I’m working on a project that might become a TAPR product Real Soon Now. While almost all its parts are very ordinary, one is unique (and can be expensive) — a u-blox GNSS (global navigation satellite system) module. These come in at least three form factors. Two of them can be hand soldered with care, but most interesting to me are the ZED-F9T and ZED-F9P dual-frequency high performance modules, and the ZED footprint poses some challenges.You can see from the picture that unlike some other u-blox devices, the pads aren’t accessible from the side — you can’t get to them with a soldering iron, and the only option is to reflow solder them.
DIY surface mount assembly has become relatively common, and isn’t as difficult as many people think. Solder paste is spread onto the board’s pads using a metal stencil and a squeegee, then the parts are placed on the pads, and finally the whole board is heated to melt the paste into liquid solder. Here’s an old but very good tutorial on SMD soldering using a stencil from the good folks at SparkFun.
Placing all those tiny parts by hand can be really tedious. PCB assembly houses like JLCPCB now offer automated surface mount assembly services for incredibly low prices. JLCPCB stocks all the parts my project uses, except the u-blox module.Actually, they can source those too, but there are drawbacks, but that’s a story for a different post. And having all those parts mounted costs only a couple of dollars per board.
Normally all the SMT parts on the board are soldered in one pass because the stencil holes are just big enough for the solder pads, and won’t fit over components already on the board. It’s possible to use solder paste without a stencil, but it’s really difficult to do cleanly.
So that ruins the idea of having JLCPCB do most of the work, leaving me just the u-blox module to deal with. Or does it?
I’ve found a simple workaround:I don’t claim it’s original to me; I’m sure others have done the same thing. make a stencil with cutouts large enough to clear the mounted parts, while leaving the cutouts for the not-yet-soldered pads alone. Then the stencil will drop over the parts and you can paste, place, and reflow the new components. (I told you it was simple!)
The left image (red) is the original stencil outline. Each of the red spots is a cutout that matches the size of the solder pad below. The big block of pads near the center is the ZED-F9 module. The middle image shows that the cutouts can be enlarged to make openings around the existing parts. The right image (blue) is the new paste layer after editing in cutouts for all the other components.
To modify the stencil in KiCad, open the board file in the PCB Editor and uncheck all layers (tab on right side) except “F.Paste”, “F.Courtyard”, and “Edge.Cuts” (which provides the board dimensions). On the “Objects” tab, make sure “Zones” is checked. You should also click the box on the left side of the screen to “Show filled areas of zones”.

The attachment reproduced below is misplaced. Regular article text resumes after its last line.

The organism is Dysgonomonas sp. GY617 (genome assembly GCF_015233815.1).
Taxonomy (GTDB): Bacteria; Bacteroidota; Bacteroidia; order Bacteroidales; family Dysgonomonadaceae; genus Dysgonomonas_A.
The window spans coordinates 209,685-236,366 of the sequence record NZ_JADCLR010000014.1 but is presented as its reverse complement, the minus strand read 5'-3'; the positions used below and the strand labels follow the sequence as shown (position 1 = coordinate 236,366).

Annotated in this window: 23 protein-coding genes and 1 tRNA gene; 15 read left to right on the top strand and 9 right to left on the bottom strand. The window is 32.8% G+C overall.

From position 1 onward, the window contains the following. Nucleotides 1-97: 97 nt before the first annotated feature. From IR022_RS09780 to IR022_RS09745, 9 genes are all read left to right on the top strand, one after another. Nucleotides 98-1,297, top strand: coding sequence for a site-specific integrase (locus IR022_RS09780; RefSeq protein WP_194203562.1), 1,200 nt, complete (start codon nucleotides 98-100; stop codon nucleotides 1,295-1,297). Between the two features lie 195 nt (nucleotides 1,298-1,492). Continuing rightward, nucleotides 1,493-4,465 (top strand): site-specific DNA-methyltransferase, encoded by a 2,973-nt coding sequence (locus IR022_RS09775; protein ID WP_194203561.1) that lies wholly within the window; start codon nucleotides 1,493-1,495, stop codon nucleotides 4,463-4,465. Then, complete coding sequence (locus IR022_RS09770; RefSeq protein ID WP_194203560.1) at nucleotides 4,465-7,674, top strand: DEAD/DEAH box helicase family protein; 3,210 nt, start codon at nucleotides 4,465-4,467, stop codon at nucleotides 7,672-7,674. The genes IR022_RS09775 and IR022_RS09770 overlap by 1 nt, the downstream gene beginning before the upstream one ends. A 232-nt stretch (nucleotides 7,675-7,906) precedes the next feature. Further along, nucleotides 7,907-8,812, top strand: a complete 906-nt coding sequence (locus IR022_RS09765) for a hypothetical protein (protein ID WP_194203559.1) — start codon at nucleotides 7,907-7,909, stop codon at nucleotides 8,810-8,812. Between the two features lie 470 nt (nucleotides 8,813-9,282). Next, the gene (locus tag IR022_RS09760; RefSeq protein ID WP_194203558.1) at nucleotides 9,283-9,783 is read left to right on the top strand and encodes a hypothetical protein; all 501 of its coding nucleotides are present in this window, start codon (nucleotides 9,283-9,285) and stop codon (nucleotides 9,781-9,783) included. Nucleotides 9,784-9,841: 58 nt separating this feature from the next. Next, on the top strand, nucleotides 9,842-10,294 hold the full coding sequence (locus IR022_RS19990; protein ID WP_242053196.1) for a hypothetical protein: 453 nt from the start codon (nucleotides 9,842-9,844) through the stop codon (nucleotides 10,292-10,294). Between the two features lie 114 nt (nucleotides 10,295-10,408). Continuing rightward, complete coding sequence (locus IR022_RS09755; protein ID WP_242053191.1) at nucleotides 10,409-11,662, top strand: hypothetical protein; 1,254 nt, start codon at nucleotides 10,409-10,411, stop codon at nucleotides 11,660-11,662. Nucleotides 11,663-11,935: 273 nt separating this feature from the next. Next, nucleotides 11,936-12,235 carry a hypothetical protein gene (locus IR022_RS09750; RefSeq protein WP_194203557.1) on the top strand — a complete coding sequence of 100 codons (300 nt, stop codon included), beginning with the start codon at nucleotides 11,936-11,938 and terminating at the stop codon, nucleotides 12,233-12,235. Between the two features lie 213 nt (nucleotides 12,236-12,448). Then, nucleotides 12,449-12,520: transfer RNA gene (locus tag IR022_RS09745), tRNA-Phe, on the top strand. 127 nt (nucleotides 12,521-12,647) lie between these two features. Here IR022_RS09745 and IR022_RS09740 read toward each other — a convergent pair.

Set F.Paste as the active layer, and use the “Add a Filled Zone” tool to draw boxes over the courtyard for each already-mounted part. There’s no harm in making the zones slightly larger than that. You can include several closely spaced components within a single zone. Try to keep the zone edges as far from the remaining pads as you can. It will make spreading the paste easier. Notice that I kept separate outlines for a few components rather than including them in a large cutout. These cutouts serve as guides to approximately align the stencil on the board and keep it from sliding around.
When you’re finished, do File/Plot/Gerber. Make sure the box “Plot Edge.Cuts on all layers” is checked. Generate the gerber files and send the F_paste.gbr file to the PCB house to get a stencil.
The picture below shows the stencil in action. Scrap boards form a frame to secure the work PCB tightly in place, and everything is securely taped. Make sure the stencil is as flat as possible against the board to keep paste from wicking underneath and making a mess. I arrange the tape so I can hinge the stencil up without smearing the paste.
I use an infrared preheater. My process isn’t scientific — I keep an eye on the board and once the paste melts and the existing solder reflows I maintain the heat for two or three minutes, then cool the board down gradually to reduce thermal stress. I don’t know if I’m getting anything like the correct thermal profile, but so far all the modules I’ve placed this way have worked.
By the way, my theory is that using a hotplate rather than an oven or hot air gun is better for the health of the u-blox module, which has its own soldered components inside. Heating from below causes the solder on the bottom to flow first, minimizing the heat in the module above.
It took me a long time to find this simple way to assemble these boards without major headaches. This idea has worked well and saved many hours of placing tiny parts with tweezers. I hope you find it useful, too.